Open main menu

Leslie Brian Taylor, born 25 October 1953, at Earl Shilton, Leicestershire, England, is an English former cricketer who played in two Tests against Australia in 1985.[1] His first-class cricket was played for Leicestershire and in South Africa for Natal.

Les Taylor
Personal information
Full nameLeslie Brian Taylor
Born (1953-10-25) 25 October 1953 (age 65)
Earl Shilton, Leicestershire, England
BattingRight-hand bat
BowlingRight-arm fast-medium
Career statistics
Competition Tests ODIs
Matches 2 2
Runs scored 1 1
Batting average
100s/50s –/– –/–
Top score 1* 1*
Balls bowled 381 84
Wickets 4
Bowling average 44.50
5 wickets in innings
10 wickets in match n/a
Best bowling 2/34
Catches/stumpings 1/– –/–
Source: [1], 1 January 2006

The cricket writer Colin Bateman wrote: "His seam bowling was not pretty but it was hostile and effective, while his flailing batting was pure entertainment".[2] His career was interrupted by a series of injuries.

Life and careerEdit

A former miner, Taylor's first-class cricket career started somewhat belatedly at the age of 23.

A solidly-built fast-medium bowler and a reliable county performer over many years, Taylor's chance of Test selection seemed to have gone when he received a three-year ban for joining the Graham Gooch-led rebel tour to South Africa in 1982, where he was the leading bowler with 11 wickets at 18.72 to his name.[2][3]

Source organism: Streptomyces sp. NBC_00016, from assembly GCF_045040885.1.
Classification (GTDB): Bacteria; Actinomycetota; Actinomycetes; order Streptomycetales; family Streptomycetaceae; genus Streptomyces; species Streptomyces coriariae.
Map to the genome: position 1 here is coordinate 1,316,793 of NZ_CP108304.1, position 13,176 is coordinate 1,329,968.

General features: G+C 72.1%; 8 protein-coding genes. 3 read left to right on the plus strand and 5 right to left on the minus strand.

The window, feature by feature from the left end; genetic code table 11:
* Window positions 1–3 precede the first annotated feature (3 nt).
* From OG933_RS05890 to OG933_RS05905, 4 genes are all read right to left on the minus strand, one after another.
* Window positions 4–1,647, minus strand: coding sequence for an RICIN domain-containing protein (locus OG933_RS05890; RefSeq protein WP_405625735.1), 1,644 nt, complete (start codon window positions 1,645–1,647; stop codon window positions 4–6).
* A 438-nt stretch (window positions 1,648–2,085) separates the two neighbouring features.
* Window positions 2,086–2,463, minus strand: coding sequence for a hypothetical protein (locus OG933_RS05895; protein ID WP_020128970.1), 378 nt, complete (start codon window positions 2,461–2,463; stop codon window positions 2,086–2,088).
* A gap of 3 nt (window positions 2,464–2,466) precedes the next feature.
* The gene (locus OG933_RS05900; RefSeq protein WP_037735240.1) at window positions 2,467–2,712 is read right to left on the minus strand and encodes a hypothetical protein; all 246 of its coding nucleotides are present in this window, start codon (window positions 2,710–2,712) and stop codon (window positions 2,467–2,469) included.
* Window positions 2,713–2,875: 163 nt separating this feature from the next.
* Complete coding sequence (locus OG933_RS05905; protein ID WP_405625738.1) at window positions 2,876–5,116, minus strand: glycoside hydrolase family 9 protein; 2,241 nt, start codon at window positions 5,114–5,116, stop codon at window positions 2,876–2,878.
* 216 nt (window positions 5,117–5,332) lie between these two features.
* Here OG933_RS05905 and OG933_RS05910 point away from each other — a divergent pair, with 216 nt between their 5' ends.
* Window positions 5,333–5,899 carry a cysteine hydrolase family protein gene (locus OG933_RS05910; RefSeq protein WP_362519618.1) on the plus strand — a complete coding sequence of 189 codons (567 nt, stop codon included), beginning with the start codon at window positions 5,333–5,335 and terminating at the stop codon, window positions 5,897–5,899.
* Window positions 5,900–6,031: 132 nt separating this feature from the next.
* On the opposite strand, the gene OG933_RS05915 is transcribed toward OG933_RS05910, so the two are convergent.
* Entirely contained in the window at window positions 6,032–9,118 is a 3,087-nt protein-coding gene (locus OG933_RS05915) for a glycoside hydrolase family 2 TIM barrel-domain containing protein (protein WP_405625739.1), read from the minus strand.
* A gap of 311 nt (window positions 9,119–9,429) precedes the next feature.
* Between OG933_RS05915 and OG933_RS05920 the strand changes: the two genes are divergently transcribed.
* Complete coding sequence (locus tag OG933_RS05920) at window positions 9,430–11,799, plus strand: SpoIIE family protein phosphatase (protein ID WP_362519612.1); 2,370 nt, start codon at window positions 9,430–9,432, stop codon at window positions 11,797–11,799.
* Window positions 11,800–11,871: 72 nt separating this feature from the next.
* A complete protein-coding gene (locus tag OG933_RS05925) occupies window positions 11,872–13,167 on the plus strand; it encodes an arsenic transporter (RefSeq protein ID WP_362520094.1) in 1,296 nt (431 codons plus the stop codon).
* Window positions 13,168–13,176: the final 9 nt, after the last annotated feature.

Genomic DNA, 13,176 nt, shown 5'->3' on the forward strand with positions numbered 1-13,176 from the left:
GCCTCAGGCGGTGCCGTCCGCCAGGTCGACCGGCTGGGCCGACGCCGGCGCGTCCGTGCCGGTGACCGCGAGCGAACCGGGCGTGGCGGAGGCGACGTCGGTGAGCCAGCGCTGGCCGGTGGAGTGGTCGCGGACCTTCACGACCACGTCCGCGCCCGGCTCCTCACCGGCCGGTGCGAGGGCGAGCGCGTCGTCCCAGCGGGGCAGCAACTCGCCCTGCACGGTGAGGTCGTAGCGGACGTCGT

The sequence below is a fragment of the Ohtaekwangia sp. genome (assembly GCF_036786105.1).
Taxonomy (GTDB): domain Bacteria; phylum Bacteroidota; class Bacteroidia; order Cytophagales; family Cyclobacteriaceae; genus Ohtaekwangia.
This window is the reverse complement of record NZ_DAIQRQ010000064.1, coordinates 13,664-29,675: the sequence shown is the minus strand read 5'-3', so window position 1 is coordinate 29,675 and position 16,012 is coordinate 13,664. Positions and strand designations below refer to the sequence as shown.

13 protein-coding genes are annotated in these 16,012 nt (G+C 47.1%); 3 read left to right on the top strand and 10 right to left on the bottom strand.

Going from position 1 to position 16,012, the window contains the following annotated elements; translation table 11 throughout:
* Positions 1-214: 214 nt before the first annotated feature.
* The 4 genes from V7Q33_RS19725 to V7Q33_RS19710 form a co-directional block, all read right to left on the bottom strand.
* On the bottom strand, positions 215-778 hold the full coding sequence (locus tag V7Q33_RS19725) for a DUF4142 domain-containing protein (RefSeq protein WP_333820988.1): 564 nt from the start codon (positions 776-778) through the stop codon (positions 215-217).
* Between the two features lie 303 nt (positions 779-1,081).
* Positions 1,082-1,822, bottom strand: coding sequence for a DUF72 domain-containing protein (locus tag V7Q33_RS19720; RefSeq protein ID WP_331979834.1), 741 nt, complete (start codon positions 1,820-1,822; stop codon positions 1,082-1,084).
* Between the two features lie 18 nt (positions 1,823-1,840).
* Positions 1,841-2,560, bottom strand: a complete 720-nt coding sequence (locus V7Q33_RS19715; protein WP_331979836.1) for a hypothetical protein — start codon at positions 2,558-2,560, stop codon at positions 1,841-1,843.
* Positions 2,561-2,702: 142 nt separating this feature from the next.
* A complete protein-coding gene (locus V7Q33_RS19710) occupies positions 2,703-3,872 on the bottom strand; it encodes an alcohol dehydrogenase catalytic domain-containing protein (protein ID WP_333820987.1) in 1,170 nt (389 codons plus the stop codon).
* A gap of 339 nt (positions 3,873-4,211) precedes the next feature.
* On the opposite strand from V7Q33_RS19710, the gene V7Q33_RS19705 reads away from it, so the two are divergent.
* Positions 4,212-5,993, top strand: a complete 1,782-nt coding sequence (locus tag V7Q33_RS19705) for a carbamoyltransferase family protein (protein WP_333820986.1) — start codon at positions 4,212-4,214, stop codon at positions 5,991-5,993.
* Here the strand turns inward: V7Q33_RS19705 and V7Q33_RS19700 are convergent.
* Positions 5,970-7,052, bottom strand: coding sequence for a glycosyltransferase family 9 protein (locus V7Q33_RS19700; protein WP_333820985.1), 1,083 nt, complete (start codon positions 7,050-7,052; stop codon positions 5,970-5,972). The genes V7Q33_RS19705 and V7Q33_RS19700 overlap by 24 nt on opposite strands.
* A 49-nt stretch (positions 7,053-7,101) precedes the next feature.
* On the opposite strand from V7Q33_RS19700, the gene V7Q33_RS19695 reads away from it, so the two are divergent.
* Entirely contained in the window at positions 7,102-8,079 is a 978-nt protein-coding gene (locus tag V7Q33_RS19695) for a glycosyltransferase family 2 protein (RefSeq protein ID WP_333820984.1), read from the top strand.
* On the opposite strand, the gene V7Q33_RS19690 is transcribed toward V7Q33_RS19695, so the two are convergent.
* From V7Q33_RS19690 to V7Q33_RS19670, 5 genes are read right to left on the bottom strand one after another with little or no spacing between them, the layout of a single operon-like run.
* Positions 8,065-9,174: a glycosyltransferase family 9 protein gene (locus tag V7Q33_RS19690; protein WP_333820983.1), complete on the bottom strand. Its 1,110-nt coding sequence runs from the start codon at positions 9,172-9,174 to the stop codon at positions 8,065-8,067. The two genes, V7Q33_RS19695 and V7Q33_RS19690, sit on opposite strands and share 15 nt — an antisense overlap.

After his two Test appearances in 1985, Taylor won selection to the winter tour to the West Indies, but was dubbed "Lord Lucan" by certain members of the press due to his lack of matches on tour and a passing visual resemblance to the "missing" aristocrat.[2] Taylor appeared in just one One Day International on the tour, but was picked for a second on his return home in the series against India.

His batting ability was such than on one occasion with his county needing only 20 runs to avoid the follow-on, Taylor arrived at the batting crease to face the rampaging Sylvester Clarke. David Gower, the Leicestershire captain, shook his head. "I just can't do it," he said, and promptly declared.[2]

By the time he had retired from first-class combat in 1990, Taylor had taken 581 wickets at 25.21 apiece.[3]

Taylor went on to work for Royal Mail as a postman many years after his retirement from cricket.


  1. ^ "Les Taylor". Retrieved 3 November 2011.
  2. ^ a b c d Bateman, Colin (1993). If The Cap Fits. Tony Williams Publications. p. 167. ISBN 1-869833-21-X.
  3. ^ a b "Les Taylor". Retrieved 29 April 2011.